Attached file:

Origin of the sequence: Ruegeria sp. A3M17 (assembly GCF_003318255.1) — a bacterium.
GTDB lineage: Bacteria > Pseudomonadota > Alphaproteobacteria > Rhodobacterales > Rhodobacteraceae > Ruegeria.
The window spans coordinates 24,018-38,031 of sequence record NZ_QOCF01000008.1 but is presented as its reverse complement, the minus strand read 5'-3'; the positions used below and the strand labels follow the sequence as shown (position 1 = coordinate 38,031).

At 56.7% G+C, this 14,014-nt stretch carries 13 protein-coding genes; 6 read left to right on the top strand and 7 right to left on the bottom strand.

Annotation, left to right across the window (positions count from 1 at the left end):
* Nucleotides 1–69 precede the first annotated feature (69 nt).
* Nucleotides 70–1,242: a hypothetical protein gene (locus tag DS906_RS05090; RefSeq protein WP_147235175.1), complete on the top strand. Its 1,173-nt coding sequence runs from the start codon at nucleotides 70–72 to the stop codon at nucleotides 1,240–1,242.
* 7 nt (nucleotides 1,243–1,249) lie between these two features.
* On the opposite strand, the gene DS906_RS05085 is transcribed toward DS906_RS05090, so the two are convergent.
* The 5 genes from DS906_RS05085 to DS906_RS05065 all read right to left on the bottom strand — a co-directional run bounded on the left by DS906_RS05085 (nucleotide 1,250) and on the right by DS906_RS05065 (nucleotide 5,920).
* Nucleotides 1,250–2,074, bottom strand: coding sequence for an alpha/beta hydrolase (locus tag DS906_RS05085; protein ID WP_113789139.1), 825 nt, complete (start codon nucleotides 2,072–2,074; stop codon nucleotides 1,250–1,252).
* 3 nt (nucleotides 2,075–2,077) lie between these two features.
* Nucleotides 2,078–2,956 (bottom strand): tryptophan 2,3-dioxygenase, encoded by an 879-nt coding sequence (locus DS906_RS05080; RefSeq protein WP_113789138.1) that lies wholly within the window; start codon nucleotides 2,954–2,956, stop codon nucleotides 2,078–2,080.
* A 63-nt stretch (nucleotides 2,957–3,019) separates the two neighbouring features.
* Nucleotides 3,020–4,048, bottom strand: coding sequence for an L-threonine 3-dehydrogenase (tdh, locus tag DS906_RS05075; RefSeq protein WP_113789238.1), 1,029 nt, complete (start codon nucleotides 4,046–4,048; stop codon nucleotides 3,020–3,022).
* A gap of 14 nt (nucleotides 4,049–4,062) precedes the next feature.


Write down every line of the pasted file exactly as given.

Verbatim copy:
Origin of the sequence: Ruegeria sp. A3M17 (assembly GCF_003318255.1) — a bacterium.
GTDB lineage: Bacteria > Pseudomonadota > Alphaproteobacteria > Rhodobacterales > Rhodobacteraceae > Ruegeria.
The window spans coordinates 24,018-38,031 of sequence record NZ_QOCF01000008.1 but is presented as its reverse complement, the minus strand read 5'-3'; the positions used below and the strand labels follow the sequence as shown (position 1 = coordinate 38,031).

At 56.7% G+C, this 14,014-nt stretch carries 13 protein-coding genes; 6 read left to right on the top strand and 7 right to left on the bottom strand.

Annotation, left to right across the window (positions count from 1 at the left end):
* Nucleotides 1–69 precede the first annotated feature (69 nt).
* Nucleotides 70–1,242: a hypothetical protein gene (locus tag DS906_RS05090; RefSeq protein WP_147235175.1), complete on the top strand. Its 1,173-nt coding sequence runs from the start codon at nucleotides 70–72 to the stop codon at nucleotides 1,240–1,242.
* 7 nt (nucleotides 1,243–1,249) lie between these two features.
* On the opposite strand, the gene DS906_RS05085 is transcribed toward DS906_RS05090, so the two are convergent.
* The 5 genes from DS906_RS05085 to DS906_RS05065 all read right to left on the bottom strand — a co-directional run bounded on the left by DS906_RS05085 (nucleotide 1,250) and on the right by DS906_RS05065 (nucleotide 5,920).
* Nucleotides 1,250–2,074, bottom strand: coding sequence for an alpha/beta hydrolase (locus tag DS906_RS05085; protein ID WP_113789139.1), 825 nt, complete (start codon nucleotides 2,072–2,074; stop codon nucleotides 1,250–1,252).
* 3 nt (nucleotides 2,075–2,077) lie between these two features.
* Nucleotides 2,078–2,956 (bottom strand): tryptophan 2,3-dioxygenase, encoded by an 879-nt coding sequence (locus DS906_RS05080; RefSeq protein WP_113789138.1) that lies wholly within the window; start codon nucleotides 2,954–2,956, stop codon nucleotides 2,078–2,080.
* A 63-nt stretch (nucleotides 2,957–3,019) separates the two neighbouring features.
* Nucleotides 3,020–4,048, bottom strand: coding sequence for an L-threonine 3-dehydrogenase (tdh, locus tag DS906_RS05075; RefSeq protein WP_113789238.1), 1,029 nt, complete (start codon nucleotides 4,046–4,048; stop codon nucleotides 3,020–3,022).
* A gap of 14 nt (nucleotides 4,049–4,062) precedes the next feature.